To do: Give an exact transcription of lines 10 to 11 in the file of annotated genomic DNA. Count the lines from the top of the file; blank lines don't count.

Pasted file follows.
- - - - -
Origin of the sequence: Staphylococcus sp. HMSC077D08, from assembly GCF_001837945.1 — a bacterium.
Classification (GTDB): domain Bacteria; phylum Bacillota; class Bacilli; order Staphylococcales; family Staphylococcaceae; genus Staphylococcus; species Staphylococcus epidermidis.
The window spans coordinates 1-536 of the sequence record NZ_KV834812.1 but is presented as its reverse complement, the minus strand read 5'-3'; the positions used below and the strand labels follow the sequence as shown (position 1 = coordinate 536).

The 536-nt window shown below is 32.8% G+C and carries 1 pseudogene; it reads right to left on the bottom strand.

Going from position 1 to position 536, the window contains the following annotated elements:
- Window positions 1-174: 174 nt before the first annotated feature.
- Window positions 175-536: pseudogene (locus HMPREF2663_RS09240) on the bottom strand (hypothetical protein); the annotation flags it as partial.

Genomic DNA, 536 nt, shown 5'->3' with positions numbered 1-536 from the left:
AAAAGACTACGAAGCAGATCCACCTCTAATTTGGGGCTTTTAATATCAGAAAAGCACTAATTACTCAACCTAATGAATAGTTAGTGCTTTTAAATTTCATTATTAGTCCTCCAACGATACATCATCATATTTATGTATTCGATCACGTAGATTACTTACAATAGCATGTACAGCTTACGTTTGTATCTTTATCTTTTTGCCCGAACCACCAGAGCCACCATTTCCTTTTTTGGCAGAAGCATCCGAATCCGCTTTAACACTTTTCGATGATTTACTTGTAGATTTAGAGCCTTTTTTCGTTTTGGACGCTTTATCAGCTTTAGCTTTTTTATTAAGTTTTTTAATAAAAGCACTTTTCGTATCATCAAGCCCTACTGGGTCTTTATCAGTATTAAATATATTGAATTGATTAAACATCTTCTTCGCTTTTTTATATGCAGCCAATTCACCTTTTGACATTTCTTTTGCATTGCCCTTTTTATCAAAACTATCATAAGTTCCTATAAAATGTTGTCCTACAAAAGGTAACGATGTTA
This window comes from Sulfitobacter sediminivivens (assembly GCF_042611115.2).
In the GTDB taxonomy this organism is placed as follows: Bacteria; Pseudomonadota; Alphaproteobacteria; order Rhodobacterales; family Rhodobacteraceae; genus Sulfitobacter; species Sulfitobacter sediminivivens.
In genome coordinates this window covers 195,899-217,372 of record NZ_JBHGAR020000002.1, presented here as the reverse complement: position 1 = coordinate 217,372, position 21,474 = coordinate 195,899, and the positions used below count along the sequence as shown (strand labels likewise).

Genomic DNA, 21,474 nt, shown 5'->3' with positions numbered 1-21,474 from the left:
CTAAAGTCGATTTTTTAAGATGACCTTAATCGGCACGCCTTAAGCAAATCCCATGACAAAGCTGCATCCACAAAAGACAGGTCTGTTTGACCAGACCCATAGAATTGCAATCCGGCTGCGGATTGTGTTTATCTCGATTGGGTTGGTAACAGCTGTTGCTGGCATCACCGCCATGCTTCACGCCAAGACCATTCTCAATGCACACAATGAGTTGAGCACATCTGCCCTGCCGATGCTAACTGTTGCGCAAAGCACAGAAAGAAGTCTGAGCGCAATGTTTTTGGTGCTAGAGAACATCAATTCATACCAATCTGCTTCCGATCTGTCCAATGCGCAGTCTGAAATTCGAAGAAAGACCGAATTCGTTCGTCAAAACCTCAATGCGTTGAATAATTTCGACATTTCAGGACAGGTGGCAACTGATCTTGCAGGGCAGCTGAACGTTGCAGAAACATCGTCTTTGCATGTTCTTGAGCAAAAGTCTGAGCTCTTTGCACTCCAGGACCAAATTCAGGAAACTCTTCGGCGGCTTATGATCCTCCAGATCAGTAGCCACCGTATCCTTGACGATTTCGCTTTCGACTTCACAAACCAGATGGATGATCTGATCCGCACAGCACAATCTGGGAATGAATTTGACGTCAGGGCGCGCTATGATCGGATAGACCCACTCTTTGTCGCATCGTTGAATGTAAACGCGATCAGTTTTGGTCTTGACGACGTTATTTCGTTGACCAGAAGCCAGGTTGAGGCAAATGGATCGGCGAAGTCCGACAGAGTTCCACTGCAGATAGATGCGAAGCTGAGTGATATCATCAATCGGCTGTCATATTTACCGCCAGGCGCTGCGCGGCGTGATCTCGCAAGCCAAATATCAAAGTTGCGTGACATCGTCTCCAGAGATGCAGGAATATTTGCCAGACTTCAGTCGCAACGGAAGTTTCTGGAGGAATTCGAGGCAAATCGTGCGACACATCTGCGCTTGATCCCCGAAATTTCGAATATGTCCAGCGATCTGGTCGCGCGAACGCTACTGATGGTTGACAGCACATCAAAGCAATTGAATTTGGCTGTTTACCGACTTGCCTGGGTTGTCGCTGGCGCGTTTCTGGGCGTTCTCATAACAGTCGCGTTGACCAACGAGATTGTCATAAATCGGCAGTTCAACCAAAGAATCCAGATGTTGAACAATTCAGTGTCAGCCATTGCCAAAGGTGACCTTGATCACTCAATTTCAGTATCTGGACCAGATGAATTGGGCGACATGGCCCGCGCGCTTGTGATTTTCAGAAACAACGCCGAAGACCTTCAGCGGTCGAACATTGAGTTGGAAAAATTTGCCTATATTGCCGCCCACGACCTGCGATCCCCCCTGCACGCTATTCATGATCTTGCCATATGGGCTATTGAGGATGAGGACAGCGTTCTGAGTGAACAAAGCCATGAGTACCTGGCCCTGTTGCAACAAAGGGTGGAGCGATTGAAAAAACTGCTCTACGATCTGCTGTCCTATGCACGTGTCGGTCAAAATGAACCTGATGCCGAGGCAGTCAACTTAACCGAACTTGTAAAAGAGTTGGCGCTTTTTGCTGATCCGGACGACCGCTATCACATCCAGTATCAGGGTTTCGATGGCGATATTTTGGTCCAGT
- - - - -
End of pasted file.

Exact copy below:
This window comes from Sulfitobacter sediminivivens (assembly GCF_042611115.2).
In the GTDB taxonomy this organism is placed as follows: Bacteria; Pseudomonadota; Alphaproteobacteria; order Rhodobacterales; family Rhodobacteraceae; genus Sulfitobacter; species Sulfitobacter sediminivivens.